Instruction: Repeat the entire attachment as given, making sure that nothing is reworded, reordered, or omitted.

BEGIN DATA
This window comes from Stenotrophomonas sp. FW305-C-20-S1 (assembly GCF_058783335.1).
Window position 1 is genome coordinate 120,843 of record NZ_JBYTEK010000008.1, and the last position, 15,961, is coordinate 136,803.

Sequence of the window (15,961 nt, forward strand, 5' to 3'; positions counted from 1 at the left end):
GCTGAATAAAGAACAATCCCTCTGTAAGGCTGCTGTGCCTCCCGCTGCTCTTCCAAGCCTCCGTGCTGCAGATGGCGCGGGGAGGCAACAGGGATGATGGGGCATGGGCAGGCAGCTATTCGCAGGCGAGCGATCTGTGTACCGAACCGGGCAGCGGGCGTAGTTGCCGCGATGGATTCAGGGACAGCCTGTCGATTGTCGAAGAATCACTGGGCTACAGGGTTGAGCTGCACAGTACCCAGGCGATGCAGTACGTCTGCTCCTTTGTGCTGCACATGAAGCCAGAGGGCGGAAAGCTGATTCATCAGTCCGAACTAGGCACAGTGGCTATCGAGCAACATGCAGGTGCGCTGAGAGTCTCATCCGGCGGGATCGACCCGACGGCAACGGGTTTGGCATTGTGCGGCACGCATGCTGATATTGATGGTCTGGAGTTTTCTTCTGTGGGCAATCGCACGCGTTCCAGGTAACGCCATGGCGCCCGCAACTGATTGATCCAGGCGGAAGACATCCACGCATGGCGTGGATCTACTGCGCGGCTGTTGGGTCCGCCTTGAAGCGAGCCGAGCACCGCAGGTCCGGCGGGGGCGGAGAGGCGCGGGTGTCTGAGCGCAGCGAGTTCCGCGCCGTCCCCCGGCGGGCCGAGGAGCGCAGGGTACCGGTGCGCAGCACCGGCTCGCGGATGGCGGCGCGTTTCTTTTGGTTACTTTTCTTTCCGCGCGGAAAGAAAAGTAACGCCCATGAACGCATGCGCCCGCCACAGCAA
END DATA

This window comes from Stenotrophomonas sp. FW305-C-20-S1 (assembly GCF_058783335.1).
Window position 1 is genome coordinate 120,843 of record NZ_JBYTEK010000008.1, and the last position, 15,961, is coordinate 136,803.

Sequence of the window (15,961 nt, forward strand, 5' to 3'; positions counted from 1 at the left end):
GCTGAATAAAGAACAATCCCTCTGTAAGGCTGCTGTGCCTCCCGCTGCTCTTCCAAGCCTCCGTGCTGCAGATGGCGCGGGGAGGCAACAGGGATGATGGGGCATGGGCAGGCAGCTATTCGCAGGCGAGCGATCTGTGTACCGAACCGGGCAGCGGGCGTAGTTGCCGCGATGGATTCAGGGACAGCCTGTCGATTGTCGAAGAATCACTGGGCTACAGGGTTGAGCTGCACAGTACCCAGGCGATGCAGTACGTCTGCTCCTTTGTGCTGCACATGAAGCCAGAGGGCGGAAAGCTGATTCATCAGTCCGAACTAGGCACAGTGGCTATCGAGCAACATGCAGGTGCGCTGAGAGTCTCATCCGGCGGGATCGACCCGACGGCAACGGGTTTGGCATTGTGCGGCACGCATGCTGATATTGATGGTCTGGAGTTTTCTTCTGTGGGCAATCGCACGCGTTCCAGGTAACGCCATGGCGCCCGCAACTGATTGATCCAGGCGGAAGACATCCACGCATGGCGTGGATCTACTGCGCGGCTGTTGGGTCCGCCTTGAAGCGAGCCGAGCACCGCAGGTCCGGCGGGGGCGGAGAGGCGCGGGTGTCTGAGCGCAGCGAGTTCCGCGCCGTCCCCCGGCGGGCCGAGGAGCGCAGGGTACCGGTGCGCAGCACCGGCTCGCGGATGGCGGCGCGTTTCTTTTGGTTACTTTTCTTTCCGCGCGGAAAGAAAAGTAACGCCCATGAACGCATGCGCCCGCCACAGCAA